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Nothing taxing about this memoir

An IRS agent describes 12 years of collection work

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At the end of "Confessions of a Tax Collector," Richard Yancey tries to put readers at ease. After recounting his adventures as a revenue officer - the person who seizes businesses and homes because of delinquent taxes - Yancey says congressional passage of the Revenue Restructuring Act in 1998 led to a "seismic shift" in the way the Internal Revenue Service conducts its affairs.

"Included in that legislation," he writes, "is a section referred to inside the Service as the 'Ten Deadly Sins,' violations of the tax code for which termination is the only remedy. One section deals with harassment and intimidation of taxpayers. It is hardly surprising, then, that seizures, liens and levies are at an all-time low."

As the April 15 US income tax deadline approaches, those words might soothe. Still, an insider's account of how IRS revenue officers deal with tardy and dishonest wage earners could seem like a scary reading choice.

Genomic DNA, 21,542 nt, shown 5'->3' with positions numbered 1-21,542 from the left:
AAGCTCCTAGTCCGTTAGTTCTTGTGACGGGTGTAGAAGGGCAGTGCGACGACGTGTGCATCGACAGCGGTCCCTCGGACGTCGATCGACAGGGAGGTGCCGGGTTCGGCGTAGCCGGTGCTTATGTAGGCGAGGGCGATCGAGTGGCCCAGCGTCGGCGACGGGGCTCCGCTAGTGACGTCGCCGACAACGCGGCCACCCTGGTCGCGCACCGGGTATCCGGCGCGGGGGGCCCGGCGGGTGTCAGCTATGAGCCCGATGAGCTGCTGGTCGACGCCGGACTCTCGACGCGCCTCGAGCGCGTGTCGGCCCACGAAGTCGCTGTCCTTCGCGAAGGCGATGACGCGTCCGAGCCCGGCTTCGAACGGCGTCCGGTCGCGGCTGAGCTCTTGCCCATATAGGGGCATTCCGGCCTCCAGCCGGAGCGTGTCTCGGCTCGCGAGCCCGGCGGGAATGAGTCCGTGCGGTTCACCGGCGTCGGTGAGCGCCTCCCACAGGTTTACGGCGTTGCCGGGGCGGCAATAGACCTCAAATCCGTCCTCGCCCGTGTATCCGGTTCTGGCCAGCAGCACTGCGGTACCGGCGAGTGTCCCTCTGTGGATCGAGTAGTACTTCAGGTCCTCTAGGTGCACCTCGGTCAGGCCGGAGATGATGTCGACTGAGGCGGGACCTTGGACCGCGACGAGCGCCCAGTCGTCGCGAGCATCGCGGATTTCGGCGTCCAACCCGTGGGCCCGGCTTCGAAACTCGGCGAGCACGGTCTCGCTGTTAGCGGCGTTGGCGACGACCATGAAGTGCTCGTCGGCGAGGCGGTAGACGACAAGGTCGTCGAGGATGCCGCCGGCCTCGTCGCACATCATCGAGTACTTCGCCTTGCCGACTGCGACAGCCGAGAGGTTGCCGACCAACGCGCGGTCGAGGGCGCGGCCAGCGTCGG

Who would have imagined that a former IRS revenue officer would compose a memoir not only exposing the agency's inner workings, but also offering humor, pathos, and insights into the human condition on almost every page? "Confessions of a Tax Collector" is not just a superb memoir about working for the IRS; it's a superb memoir, period. Yes, it contains detailed explanations of internal procedures, paperwork, Congressional mandates, and judicial rulings, but with his gift for explaining every topic clearly, no matter how complex, Yancey never allows readers to become bogged down.

The author did not set out to become an IRS revenue officer. When he interviewed for the government job in 1990, at the age of 28, he felt desperate. Growing up near Tampa, Fla., Yancey came from an upper middle-class family, graduated from college with an English degree, then tried a number of careers, including playwriting, acting, managing a convenience store, and teaching school. Nothing panned out.

He was living in the home of a widow six years his elder; they called themselves an engaged couple, but marriage never seemed realistic. Yancey began thinking about finally establishing financial and emotional independence. An advertisement placed by the federal government for revenue officers listed a salary much higher than anything he had ever earned, so he applied.

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